Self-reflection on the learning process:

- When challenging and complex concepts will be introduced, students will be given the opportunity to talk in groups to discuss and reflect on the meaning of such concepts.
Student workload
Course activities (including preparation) 206 hours
Exam (including exam preparation) 4 hours
Expected literature

Below, some of the suggested readings (the complete reading list will be uploaded on Canvas before the course begins):


Avelino, F., Monticelli, L. and Wittmayer, J.M. 2019. How transformative innovation movements contribute to transitions. In: Howaldt, J., Kaletka, C., Schroder, A. and Zirngiebl, M. (eds.)Atlas of Social Innovation: 2nd Volume – A World of new Practices. Munich: oekom Verlag GmbH.


Brest, P. 2010. The power of theories of change. Stanford Social Innovation Review.

Brown, T. 2008. Design Thinking. Harvard Business Review.


Brown, T. & Wyatt, J. 2010. Design Thinking for Social Innovation. Stanford Social Innovation Review.


Ebrahim, A., Battilana, J. & Mair, J. 2014. The governance of social enterprises: Mission drift and accountability challenges in hybrid organizations. Research in Organizational Behavior 34: 81-100.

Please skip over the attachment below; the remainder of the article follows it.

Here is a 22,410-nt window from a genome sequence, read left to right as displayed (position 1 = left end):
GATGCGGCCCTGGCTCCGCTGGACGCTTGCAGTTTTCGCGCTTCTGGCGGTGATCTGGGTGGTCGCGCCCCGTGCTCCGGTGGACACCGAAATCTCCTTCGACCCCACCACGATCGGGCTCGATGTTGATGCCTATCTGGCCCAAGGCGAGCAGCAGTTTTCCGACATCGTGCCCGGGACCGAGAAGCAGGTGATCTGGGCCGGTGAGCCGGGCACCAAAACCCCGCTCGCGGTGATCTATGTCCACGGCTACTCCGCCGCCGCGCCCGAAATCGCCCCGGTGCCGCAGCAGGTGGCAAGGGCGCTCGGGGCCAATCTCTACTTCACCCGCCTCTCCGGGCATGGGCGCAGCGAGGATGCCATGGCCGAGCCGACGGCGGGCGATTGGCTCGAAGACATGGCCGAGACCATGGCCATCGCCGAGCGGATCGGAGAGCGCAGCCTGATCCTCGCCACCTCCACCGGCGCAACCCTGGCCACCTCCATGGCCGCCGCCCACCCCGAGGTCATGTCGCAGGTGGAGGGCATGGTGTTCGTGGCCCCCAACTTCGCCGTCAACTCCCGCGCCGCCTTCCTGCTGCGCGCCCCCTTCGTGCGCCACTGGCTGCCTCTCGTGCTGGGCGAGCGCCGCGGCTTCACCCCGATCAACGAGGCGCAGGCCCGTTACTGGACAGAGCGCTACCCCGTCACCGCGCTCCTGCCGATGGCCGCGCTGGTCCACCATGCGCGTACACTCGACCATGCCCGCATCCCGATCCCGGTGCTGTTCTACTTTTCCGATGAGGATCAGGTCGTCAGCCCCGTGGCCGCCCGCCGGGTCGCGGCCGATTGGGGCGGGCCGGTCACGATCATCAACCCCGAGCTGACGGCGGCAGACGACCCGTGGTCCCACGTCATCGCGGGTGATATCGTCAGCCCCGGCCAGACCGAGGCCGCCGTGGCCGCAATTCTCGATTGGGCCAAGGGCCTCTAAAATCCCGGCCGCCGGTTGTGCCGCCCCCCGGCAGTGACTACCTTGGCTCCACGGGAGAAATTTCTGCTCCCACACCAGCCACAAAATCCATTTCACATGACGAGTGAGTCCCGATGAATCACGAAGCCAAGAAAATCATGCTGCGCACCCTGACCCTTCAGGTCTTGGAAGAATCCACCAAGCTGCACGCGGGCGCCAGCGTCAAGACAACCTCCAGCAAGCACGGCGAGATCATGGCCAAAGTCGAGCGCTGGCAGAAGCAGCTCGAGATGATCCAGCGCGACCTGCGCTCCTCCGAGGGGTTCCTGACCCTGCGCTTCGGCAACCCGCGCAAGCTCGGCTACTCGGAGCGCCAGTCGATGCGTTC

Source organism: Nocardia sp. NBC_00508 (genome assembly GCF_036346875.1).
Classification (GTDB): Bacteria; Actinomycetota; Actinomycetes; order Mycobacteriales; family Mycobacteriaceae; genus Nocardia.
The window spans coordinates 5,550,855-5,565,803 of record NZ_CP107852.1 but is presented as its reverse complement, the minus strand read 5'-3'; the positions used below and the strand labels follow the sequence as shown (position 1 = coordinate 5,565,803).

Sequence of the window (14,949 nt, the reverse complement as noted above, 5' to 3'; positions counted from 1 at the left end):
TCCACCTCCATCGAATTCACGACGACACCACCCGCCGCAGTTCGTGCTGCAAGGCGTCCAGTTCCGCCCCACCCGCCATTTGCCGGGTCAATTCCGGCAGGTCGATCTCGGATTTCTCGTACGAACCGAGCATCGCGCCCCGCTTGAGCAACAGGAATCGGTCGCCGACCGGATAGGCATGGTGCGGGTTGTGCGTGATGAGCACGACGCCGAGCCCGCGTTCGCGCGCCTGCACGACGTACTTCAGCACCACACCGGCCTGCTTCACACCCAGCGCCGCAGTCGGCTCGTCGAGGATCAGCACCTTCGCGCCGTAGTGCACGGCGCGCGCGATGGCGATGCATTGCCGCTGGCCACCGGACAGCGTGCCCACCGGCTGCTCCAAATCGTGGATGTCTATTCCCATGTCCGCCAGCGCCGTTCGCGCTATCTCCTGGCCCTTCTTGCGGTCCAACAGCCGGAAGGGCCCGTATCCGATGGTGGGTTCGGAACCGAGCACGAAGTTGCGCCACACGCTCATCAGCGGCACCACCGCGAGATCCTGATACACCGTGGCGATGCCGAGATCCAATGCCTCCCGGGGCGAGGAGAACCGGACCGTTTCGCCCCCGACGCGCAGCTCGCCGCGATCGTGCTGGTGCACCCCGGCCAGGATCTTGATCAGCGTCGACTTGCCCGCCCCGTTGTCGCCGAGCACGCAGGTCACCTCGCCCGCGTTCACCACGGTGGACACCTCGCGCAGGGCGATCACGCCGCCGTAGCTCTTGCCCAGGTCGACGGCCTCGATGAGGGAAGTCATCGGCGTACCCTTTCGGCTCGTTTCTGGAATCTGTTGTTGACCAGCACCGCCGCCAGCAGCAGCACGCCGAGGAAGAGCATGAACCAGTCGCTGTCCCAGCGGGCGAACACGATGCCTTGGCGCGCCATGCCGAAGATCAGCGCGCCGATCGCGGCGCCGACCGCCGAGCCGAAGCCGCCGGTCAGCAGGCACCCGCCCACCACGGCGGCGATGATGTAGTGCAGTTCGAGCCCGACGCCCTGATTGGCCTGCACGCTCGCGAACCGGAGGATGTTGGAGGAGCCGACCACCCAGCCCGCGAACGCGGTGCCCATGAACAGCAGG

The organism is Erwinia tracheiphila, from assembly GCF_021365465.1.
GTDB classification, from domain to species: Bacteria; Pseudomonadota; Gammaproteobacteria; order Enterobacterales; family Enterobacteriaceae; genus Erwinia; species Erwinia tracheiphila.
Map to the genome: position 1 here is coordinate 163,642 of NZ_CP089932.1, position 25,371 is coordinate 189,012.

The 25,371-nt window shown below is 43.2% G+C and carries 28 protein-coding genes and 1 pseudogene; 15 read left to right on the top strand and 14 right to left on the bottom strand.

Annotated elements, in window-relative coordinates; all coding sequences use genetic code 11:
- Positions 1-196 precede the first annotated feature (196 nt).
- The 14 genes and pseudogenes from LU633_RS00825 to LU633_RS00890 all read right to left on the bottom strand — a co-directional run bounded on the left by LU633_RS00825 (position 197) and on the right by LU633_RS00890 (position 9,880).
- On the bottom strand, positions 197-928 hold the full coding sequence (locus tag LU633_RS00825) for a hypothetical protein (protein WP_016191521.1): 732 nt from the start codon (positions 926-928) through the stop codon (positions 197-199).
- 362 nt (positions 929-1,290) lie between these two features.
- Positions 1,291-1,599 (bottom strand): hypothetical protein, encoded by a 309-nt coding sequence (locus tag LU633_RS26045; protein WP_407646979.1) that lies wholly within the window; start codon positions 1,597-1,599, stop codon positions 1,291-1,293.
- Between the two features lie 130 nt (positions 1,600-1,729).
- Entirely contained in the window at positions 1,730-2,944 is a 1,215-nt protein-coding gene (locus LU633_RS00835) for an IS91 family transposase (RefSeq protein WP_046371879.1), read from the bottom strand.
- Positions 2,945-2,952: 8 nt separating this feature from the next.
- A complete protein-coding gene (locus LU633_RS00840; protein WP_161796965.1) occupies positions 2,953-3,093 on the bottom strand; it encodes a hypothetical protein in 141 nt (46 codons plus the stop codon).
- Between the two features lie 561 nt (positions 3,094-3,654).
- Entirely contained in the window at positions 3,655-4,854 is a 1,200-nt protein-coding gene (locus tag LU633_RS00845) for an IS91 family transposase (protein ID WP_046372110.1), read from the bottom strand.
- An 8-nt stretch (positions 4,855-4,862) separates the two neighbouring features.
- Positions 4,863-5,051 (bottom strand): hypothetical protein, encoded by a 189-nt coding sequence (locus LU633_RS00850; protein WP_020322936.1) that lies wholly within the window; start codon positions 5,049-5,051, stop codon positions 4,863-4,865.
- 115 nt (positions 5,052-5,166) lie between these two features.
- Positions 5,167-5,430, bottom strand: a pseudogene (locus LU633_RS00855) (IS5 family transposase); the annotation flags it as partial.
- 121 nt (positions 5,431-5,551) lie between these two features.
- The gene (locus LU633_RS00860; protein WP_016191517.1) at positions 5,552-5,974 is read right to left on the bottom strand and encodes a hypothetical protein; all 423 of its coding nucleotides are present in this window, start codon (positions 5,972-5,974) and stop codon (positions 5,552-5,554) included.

Garud, R., Schildt, H.A. and Lant, T.K. 2014. Entrepreneurial storytelling, future expectations and the paradox of legitimacy. Organization Science, 25(5), 1479-1492.

IDEO: Human Centered Design Toolkit - Method instructions for social entrepreneurs (with detailed method cards). Available via: https:/​/​www.designkit.org/​resources/​1/​.


Kania J. & Kramer M. 2011. Collective Impact. Stanford Social Innovation Review.

Kirsch, V., Bildner, J. & Walker, J. 2016. Why Social Ventures Need Systems Thinking. Harvard Business Review.